Making a high secured Linux server

Data or application security is one of the major headaches faced as a system Administrator. In my blog am trying to share a few points which make a server less vulnerable to a hack.

  1. Remove all unwanted Software: remove/disable all unnecessary services or package installed in the server, you can remove unnecessary package from your server using yum or even rpm -e commands. To configure yum locally in your machine read this link
  2. Keep the Kernel and Software up to date: Make sure you are running on the latest kernel available and all the software packages you are using are the latest one. if you using yum, the latest update can be obtained by giving #yum update(redhat based systems) and #apt-get update (debian based systems), in the terminal.
  3. Encrypt communication in and out of the server:  Encrypt the data send in and out of the server using password or user/machine certificates, It is recommended not to use simple FTP, telnet, rlogin etc, because these protocol communications can be easily captured by a network sniffing tool. Suggested methods of communication are through scp, ssh etc.
  4. SeLinux: strongly recommend using SELinux which provides a flexible Mandatory Access Control (MAC). Under standard Linux Discretionary Access Control (DAC), an application or process running as a user (UID or SUID) has the user’s permissions to objects such as files, sockets, and other processes. Running a MAC kernel protects the system from malicious or flawed applications that can damage or destroy the system. See the official Redhat documentation which explains SELinux configuration.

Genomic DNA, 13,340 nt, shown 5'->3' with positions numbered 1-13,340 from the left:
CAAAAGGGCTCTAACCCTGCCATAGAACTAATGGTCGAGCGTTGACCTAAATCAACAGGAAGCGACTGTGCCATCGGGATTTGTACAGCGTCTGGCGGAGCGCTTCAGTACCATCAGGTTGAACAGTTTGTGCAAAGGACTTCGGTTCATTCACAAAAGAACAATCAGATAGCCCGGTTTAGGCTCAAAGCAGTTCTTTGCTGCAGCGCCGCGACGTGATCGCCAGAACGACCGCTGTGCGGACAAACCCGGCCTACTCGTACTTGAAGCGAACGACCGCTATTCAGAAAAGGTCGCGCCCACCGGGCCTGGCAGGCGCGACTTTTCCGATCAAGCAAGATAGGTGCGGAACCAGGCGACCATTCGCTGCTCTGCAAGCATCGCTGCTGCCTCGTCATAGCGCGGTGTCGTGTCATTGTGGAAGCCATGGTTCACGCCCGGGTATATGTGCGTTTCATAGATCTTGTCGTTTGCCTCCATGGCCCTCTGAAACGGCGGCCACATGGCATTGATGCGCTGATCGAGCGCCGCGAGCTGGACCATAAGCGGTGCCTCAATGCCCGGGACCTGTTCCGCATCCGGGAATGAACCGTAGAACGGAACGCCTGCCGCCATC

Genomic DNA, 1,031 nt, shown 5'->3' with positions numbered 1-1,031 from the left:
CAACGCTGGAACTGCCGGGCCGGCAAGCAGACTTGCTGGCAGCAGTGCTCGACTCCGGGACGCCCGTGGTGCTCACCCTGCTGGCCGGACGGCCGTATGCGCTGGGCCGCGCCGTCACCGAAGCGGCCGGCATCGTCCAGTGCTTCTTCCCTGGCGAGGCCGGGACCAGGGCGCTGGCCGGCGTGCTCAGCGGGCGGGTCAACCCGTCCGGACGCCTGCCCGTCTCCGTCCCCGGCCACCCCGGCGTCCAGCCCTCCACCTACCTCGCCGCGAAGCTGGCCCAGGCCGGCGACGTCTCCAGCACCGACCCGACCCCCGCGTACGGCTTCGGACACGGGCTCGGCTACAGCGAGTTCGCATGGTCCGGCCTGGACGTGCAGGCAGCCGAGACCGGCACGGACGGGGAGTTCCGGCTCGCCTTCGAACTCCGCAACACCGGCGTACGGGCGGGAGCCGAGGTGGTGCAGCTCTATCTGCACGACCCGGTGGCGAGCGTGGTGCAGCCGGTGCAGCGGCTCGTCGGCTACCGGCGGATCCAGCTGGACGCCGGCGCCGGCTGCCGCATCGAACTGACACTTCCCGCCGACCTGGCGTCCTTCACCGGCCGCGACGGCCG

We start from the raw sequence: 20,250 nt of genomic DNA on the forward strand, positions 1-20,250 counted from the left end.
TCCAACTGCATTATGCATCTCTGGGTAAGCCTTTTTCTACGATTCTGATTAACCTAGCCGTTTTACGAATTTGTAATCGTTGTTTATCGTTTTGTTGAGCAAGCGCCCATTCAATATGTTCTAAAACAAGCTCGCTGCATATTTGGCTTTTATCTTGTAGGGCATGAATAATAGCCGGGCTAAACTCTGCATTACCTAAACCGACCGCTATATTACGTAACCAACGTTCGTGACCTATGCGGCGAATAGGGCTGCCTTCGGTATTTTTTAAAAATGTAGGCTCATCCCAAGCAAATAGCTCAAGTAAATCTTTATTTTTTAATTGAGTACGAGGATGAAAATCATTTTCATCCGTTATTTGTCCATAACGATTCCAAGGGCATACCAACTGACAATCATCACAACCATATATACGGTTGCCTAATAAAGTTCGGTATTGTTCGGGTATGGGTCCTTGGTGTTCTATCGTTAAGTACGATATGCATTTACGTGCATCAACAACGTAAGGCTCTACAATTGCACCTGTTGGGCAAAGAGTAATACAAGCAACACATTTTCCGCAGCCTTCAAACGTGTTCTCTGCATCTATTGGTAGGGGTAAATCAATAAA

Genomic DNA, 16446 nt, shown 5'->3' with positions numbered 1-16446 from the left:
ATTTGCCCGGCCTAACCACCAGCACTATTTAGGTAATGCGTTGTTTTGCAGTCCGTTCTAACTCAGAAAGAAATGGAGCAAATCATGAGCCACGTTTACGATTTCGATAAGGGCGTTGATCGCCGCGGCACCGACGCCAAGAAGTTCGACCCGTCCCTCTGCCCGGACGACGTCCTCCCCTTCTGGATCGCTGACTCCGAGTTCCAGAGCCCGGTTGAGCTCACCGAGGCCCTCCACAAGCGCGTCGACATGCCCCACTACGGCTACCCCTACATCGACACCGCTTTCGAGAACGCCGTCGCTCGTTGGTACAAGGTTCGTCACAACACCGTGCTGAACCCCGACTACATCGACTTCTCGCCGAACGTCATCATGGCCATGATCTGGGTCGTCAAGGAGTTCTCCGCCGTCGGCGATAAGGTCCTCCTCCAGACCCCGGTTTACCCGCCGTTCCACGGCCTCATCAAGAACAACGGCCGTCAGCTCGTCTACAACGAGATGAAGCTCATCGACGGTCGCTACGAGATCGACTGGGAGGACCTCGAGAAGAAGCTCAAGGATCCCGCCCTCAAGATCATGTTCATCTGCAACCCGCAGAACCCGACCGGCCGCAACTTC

5. User accounts and Strong password Policy: Enforce strong password creation across the network, set password aging and force user to change their passwords at regular intervals, restrict usage of the same password again and again, enable locking user accounts after continuous login failures.
  6. Disable root login: Never ever login as root user. You should use sudo to execute root level commands as and when required. sudo does greatly enhances the security of the system without sharing root password with other users and admins. sudo provides simple auditing and tracking features too.
  7. Find and block/ close all unwanted listening ports:Use iptables to close open ports or stop all unwanted network services using above service and chkconfig commands.
  8. And last and important, Physical Server Security: Protect access to  physical server and even disable booting from USB, CD/DVD’s. Set BIOS and GRUB loader passwords. And if possible, make sure all productions servers can be kept isolated and locked.

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